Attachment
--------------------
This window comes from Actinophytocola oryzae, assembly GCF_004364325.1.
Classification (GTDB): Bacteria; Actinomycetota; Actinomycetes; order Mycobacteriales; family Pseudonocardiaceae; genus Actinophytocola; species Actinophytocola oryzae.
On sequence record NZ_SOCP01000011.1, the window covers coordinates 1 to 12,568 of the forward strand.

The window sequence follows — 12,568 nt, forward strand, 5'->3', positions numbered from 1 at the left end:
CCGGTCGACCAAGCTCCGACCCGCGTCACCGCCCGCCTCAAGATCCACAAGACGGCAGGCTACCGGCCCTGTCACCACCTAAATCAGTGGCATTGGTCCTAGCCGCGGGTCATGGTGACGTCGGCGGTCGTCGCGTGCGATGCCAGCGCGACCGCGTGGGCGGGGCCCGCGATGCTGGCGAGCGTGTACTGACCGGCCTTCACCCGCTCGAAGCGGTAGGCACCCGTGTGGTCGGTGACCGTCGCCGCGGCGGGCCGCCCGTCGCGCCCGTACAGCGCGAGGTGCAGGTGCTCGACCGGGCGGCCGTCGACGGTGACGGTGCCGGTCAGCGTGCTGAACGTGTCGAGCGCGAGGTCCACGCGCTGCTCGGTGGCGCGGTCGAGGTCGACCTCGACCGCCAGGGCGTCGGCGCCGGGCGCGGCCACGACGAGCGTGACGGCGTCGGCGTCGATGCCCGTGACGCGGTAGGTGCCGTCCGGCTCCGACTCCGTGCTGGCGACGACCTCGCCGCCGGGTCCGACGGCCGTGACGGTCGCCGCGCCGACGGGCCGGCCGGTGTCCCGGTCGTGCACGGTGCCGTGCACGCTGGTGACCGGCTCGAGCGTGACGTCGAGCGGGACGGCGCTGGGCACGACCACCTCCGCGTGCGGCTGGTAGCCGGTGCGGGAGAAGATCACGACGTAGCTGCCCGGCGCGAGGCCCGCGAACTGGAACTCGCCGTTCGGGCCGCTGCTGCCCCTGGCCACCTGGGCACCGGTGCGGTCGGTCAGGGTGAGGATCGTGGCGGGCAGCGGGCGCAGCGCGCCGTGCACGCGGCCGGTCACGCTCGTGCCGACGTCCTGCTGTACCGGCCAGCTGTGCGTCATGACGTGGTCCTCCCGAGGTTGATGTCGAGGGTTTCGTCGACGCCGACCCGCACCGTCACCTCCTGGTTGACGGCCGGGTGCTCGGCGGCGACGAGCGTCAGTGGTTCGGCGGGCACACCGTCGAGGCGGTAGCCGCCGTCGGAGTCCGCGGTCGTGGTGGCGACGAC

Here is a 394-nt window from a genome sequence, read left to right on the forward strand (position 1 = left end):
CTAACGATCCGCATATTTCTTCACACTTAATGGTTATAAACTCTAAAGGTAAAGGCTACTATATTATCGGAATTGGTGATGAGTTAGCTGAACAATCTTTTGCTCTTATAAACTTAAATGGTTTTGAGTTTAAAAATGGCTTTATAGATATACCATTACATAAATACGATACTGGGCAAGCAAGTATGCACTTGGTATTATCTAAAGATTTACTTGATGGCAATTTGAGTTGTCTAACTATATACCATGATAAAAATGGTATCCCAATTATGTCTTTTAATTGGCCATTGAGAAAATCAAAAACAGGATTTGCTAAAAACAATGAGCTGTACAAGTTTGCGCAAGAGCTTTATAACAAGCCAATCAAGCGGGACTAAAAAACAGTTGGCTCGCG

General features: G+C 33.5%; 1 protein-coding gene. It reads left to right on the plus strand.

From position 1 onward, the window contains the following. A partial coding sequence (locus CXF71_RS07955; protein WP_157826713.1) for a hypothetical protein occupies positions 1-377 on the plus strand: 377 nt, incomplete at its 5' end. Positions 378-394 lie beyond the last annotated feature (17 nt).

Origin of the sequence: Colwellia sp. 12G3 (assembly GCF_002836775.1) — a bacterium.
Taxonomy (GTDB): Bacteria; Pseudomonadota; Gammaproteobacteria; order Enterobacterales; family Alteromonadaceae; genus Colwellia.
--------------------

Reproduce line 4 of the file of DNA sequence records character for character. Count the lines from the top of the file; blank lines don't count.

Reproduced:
The window sequence follows — 12,568 nt, forward strand, 5'->3', positions numbered from 1 at the left end: